J. L. R. weight of which were 2,350 lbs., -an average of 293 lbs. Watertown, N Y. each. The lightest oné weighing 280, and the heaviest 320. Ibs. We call that hard to beat. If any one can do

[For the Country Gentleman and Cultivator.) it, send on the figures."

CULTURE OF THE SWEET POTATO. Lon inquiring personally of David Anthony as to the mode of feeding adopted, he informs that these animals FRIEND TUCKER-I will try to give you our mode of are cliiefly indebted for their rapid growth to the skim

olin raising giveet potatoes in Gloucester county, N. J. We

* begin by making a bot-bed for sprouting the potatoes.milk he gave them, of which he had a plentiful supply. We dig a trench six feet wide: then put some old hay or Ile finislied feeding them on 15 bushels of ground Canada corn stalks in the bottom; next put eight or ten inches of corn, which was all the grain he gave them. He intends stable manure; press it down lightly. We then cover to plant a few acres of the Canada corn for fattening his with two inches of fine earth, and put in the potatoes, not swine another year, as it is fully ripe before the first day

hem delso near as to touch one another, and cover them with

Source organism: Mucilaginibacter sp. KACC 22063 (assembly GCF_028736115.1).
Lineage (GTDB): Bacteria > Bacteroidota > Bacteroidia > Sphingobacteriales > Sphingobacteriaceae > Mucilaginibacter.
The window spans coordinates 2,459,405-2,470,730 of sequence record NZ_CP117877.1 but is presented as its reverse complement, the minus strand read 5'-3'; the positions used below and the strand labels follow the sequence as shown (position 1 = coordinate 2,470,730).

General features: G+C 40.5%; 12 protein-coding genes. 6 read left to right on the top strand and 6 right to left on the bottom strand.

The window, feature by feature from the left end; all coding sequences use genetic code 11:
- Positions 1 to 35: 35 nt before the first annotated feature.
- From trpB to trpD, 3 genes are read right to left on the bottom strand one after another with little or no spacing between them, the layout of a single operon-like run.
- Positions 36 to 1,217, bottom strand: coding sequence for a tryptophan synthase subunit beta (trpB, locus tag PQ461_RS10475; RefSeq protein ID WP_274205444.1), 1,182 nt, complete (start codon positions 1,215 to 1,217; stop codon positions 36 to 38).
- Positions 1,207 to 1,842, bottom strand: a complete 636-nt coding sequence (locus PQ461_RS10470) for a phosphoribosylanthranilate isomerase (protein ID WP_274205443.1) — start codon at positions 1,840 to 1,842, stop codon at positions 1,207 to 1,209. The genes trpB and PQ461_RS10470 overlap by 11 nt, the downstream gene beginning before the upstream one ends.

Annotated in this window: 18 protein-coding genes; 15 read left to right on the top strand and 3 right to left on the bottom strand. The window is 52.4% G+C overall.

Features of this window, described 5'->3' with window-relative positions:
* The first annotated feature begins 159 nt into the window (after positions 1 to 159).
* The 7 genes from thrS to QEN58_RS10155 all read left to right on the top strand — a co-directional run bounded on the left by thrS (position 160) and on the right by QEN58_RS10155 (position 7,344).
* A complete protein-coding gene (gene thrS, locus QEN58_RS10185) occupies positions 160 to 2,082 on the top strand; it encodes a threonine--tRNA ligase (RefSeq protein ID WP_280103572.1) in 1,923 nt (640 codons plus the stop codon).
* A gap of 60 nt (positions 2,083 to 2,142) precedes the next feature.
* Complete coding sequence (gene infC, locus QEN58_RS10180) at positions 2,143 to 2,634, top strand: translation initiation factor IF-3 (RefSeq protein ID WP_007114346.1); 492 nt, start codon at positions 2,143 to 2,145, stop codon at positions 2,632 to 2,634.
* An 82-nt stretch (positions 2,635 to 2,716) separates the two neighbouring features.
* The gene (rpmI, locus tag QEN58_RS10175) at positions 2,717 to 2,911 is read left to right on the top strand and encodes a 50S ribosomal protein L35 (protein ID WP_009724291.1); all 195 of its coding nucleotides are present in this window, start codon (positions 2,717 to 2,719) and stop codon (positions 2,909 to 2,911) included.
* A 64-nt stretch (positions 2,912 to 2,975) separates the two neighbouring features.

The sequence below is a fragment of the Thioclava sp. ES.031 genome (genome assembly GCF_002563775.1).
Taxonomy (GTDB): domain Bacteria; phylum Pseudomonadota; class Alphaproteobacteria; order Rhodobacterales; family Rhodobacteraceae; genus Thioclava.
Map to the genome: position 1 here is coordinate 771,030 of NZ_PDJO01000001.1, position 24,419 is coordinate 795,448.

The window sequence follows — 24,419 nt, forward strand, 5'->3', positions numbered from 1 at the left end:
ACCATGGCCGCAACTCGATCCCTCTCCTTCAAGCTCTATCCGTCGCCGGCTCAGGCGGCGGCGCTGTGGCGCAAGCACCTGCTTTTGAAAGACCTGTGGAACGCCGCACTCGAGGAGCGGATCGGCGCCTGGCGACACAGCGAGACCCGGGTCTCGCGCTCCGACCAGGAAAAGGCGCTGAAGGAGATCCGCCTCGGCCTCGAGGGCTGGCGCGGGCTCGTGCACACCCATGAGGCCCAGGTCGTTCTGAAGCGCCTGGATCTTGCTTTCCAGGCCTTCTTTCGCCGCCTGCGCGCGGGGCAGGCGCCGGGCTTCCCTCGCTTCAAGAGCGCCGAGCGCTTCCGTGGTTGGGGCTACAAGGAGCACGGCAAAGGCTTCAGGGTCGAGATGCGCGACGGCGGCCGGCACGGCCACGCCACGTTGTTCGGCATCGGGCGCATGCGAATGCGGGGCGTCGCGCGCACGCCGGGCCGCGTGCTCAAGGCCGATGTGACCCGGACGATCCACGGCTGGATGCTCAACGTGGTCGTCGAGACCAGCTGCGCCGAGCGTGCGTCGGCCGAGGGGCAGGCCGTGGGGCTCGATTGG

| about two inches of fine earth. We next prepare the of autumn, and is therefore found to be nearly equal to ground the same as for corn-mark it out both ways with old corn for fall feeding.

a small plow, two feet nine inches apart, and put in a

small shovel full of good short manure, and make a small (For the Country Gentleman and Cultivator.) hill on the same. About the iniddle of May we commence How Much Corn will Make a Pound of Pork ? l pulling sprouts, and setting them in hills, one sprout in a Messrs. EDITORS—On the 3d of Nov., 1859, I built a

hill. We use the cultivator and hand hoe pretty freely, small, tight pen, and covered it well. I put in it a small

taking care to keep the grass and weeds out. Gloucester sized shoat, but in good condition, and inclined to fatten

county goes pretty largely into sweet potatoes, many of easily, and weighing 92 lbs, gross. His drink was well

us planting from twenty to forty acres. We allow one water, and his food corn in the ear exelusively, weighed

vad bushel of potatoes to sprout sufficiently for one thousand to him 100 lbs. at a time. The first 100 lbs., weighed the